WASHINGTON – Americans curtailed their shopping in June, with less spending at restaurants, department stores and gasoline stations. The spending pullback came despite a healthy job market and suggests that economic growth may remain sluggish.
Retail sales fell 0.2 percent after declining 0.1 percent in May, the Commerce Department said Friday. Spending at retailers has grown 2.8 percent over the past 12 months, a relatively modest pace given that the sales figures aren’t adjusted for inflation.
The decline reflects in part a transformative shift by consumers toward Amazon and other online retailers. Sales at department stores, once the anchors of shopping malls and the pride of local communities, have steadily dwindled. Even former sources of strength in retail, like restaurants and auto dealers, have faced weakening sales.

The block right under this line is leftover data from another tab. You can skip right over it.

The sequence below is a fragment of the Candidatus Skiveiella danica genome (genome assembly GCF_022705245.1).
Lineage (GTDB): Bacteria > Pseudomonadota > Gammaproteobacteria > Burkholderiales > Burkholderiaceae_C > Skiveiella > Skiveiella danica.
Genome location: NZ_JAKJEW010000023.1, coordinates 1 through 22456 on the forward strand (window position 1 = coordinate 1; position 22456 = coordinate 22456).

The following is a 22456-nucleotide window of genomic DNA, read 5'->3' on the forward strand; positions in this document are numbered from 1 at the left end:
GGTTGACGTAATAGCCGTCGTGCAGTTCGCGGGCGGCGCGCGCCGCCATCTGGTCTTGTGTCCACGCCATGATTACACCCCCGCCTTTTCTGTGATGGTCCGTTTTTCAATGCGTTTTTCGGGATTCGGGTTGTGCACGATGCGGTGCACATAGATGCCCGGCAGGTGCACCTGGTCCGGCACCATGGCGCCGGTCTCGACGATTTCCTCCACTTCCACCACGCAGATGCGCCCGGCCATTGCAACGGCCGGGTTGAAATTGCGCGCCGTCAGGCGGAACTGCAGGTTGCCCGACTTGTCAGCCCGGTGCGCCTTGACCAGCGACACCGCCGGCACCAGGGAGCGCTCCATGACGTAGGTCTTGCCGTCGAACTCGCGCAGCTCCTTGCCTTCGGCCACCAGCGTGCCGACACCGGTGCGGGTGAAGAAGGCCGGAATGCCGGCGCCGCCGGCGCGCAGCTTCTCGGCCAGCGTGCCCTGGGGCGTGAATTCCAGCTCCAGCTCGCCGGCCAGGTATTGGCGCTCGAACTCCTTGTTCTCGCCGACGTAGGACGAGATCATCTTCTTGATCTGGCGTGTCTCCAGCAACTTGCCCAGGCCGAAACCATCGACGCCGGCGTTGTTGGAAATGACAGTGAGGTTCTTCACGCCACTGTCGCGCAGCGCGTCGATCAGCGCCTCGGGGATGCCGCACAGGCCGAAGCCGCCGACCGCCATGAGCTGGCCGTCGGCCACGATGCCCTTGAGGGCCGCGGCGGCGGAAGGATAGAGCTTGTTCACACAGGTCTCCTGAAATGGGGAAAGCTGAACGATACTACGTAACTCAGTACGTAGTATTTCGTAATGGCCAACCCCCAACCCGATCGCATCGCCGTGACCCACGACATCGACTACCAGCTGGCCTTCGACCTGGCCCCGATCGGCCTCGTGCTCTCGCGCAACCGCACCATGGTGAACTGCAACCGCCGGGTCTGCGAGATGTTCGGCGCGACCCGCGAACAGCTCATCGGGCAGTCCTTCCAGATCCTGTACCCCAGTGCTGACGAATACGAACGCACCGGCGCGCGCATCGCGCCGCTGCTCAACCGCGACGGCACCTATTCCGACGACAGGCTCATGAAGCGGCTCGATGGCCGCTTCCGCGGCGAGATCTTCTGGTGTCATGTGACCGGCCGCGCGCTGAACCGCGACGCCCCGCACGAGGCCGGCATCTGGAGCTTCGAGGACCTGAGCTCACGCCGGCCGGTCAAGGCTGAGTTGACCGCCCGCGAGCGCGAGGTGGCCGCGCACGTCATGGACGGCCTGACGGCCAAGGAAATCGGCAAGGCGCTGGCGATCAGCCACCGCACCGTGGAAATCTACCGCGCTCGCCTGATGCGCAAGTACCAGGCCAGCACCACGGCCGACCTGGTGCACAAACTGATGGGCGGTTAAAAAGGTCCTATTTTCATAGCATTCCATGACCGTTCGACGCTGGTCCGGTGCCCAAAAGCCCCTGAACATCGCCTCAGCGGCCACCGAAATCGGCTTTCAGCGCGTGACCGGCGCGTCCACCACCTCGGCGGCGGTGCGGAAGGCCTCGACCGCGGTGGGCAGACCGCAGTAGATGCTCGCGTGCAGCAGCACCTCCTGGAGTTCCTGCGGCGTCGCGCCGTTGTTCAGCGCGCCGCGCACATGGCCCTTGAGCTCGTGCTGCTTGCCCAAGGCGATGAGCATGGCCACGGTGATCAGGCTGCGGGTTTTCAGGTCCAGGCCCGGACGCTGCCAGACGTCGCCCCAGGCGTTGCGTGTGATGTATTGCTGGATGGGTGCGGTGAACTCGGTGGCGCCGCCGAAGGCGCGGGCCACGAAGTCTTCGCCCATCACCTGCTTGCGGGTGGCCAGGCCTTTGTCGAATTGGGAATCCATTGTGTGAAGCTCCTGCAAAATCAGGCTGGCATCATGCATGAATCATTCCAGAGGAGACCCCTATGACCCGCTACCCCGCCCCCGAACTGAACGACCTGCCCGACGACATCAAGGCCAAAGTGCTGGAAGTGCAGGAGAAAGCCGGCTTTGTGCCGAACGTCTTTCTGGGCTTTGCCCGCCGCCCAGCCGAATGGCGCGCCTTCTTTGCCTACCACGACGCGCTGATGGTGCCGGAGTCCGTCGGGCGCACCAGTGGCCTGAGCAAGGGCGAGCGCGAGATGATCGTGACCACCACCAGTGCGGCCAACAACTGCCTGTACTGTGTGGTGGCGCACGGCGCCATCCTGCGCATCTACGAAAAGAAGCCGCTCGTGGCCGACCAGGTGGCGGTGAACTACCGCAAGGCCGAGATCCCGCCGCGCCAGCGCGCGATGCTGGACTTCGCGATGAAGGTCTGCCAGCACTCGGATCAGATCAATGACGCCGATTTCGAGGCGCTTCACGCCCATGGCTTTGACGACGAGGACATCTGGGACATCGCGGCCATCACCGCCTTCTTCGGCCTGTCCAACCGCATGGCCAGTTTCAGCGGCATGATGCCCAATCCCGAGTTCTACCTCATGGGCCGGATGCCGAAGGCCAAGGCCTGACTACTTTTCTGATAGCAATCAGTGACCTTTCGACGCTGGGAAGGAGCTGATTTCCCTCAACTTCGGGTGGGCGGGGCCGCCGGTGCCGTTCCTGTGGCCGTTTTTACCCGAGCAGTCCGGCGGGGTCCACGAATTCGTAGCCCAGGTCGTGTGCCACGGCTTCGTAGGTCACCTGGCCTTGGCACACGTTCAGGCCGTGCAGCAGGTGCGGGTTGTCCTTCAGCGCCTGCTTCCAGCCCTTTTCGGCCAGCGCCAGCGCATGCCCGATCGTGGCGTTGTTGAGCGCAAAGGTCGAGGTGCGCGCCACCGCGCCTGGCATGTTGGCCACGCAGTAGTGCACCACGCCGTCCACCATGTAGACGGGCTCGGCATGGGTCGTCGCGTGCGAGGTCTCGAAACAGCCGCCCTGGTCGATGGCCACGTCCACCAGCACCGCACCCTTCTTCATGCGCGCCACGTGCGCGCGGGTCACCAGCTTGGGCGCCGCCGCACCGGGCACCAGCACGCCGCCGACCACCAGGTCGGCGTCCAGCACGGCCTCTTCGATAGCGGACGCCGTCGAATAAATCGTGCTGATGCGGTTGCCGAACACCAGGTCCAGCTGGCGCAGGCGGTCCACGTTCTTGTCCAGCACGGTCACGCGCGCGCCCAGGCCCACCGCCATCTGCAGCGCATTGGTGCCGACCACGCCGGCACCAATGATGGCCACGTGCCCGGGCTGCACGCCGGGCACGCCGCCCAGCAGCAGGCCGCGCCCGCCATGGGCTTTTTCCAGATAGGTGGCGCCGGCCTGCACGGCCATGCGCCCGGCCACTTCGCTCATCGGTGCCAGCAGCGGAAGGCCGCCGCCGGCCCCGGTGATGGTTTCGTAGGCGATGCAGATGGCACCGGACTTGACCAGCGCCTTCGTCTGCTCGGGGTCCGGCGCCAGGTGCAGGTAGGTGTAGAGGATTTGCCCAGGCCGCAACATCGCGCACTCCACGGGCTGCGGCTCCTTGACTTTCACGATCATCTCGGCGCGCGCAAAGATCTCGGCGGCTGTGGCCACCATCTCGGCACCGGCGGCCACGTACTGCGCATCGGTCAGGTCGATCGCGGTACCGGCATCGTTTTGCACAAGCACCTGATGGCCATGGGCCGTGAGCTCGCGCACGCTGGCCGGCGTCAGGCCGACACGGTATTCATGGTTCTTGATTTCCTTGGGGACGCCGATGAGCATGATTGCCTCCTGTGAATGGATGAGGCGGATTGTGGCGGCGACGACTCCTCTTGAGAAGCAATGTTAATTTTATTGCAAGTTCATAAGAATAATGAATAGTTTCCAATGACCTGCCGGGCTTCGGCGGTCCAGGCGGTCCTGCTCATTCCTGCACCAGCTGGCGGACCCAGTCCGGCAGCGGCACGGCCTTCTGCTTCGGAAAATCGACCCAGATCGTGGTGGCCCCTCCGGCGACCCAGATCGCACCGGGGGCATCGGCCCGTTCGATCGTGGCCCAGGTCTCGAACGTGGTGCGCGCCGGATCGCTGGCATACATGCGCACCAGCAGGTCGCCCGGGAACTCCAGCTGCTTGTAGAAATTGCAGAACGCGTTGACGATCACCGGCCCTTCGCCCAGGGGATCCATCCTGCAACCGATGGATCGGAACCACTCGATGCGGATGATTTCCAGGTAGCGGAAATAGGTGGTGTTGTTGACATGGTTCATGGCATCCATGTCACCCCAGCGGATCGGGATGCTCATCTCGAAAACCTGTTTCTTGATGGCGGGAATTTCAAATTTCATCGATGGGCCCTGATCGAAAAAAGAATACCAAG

The spending figures are closely watched because consumers account for roughly 70 percent of U.S. economic activity. If their spending slows, it can drag down growth across the broader economy.
The U.S. economy has expanded at a tepid annual pace of roughly 2 percent since the Great Recession ended eight years ago. President Donald Trump has pledged to elevate that rate above 3 percent. But it’s doubtful he can do so without a jolt in retail spending that would reflect greater consumer confidence and sustained income gains.
Sales slipped 0.6 percent at restaurants and bars in June. They fell 0.7 percent at department stores and 1.3 percent at service stations, likely because of lower gasoline prices.
But not all sectors suffered sales declines in June. Spending improved 0.4 percent at non-store retailers, a category that includes online outlets. Building materials stores enjoyed a 0.5 percent increase in sales. Auto dealers and furniture stores also reported slight gains of 0.1 percent.
Despite the slight improvement of sales by auto dealers, overall motor vehicle sales, which can include purchases by rental car companies, fell 3 percent in June.
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